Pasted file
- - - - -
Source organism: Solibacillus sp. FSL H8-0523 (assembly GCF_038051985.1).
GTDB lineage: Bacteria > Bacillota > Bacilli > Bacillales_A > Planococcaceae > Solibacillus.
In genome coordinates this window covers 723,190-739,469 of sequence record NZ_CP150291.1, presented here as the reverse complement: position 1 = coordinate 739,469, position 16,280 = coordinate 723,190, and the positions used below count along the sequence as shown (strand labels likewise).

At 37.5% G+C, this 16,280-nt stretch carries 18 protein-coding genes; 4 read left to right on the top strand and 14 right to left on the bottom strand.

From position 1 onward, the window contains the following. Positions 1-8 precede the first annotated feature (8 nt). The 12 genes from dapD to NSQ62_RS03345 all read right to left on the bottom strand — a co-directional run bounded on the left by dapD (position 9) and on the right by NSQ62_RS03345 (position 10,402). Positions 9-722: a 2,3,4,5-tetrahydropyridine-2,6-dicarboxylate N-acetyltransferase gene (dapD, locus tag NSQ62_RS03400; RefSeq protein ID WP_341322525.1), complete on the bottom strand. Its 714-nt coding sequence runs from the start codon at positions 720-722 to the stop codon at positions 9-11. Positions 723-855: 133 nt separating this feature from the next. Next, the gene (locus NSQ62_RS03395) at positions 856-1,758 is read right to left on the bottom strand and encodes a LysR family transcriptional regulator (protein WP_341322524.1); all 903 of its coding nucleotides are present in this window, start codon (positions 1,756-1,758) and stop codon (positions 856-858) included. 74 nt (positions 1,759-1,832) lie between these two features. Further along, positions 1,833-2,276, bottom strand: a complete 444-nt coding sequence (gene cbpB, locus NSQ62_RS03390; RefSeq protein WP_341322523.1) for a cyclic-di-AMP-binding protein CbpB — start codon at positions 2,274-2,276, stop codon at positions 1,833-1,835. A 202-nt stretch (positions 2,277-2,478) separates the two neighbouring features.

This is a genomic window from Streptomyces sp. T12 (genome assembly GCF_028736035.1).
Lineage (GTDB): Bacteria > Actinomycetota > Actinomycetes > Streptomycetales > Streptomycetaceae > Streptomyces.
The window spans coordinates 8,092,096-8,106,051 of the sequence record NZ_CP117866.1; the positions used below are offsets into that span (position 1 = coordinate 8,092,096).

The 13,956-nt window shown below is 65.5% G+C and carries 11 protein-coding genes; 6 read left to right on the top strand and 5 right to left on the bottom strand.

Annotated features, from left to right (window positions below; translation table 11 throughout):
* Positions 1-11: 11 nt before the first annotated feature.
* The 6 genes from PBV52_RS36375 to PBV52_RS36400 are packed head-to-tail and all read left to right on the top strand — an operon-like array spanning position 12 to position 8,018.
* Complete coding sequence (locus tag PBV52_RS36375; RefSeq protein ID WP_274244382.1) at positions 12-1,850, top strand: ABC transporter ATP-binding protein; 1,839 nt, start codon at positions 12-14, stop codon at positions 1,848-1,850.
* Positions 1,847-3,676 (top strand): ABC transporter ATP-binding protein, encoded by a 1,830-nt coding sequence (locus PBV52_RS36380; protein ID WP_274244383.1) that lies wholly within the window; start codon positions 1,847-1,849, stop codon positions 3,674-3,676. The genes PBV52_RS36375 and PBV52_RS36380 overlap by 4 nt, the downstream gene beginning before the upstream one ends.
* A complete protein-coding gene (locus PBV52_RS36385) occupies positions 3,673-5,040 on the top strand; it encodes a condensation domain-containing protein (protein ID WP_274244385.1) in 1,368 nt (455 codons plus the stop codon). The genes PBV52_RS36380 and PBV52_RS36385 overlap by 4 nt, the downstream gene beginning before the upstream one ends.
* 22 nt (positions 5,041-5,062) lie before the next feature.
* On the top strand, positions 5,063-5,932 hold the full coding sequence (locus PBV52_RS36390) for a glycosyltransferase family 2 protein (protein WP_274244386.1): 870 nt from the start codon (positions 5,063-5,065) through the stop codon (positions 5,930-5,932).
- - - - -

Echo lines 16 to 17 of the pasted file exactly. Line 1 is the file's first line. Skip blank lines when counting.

* 22 nt (positions 5,041-5,062) lie before the next feature.
* On the top strand, positions 5,063-5,932 hold the full coding sequence (locus PBV52_RS36390) for a glycosyltransferase family 2 protein (protein WP_274244386.1): 870 nt from the start codon (positions 5,063-5,065) through the stop codon (positions 5,930-5,932).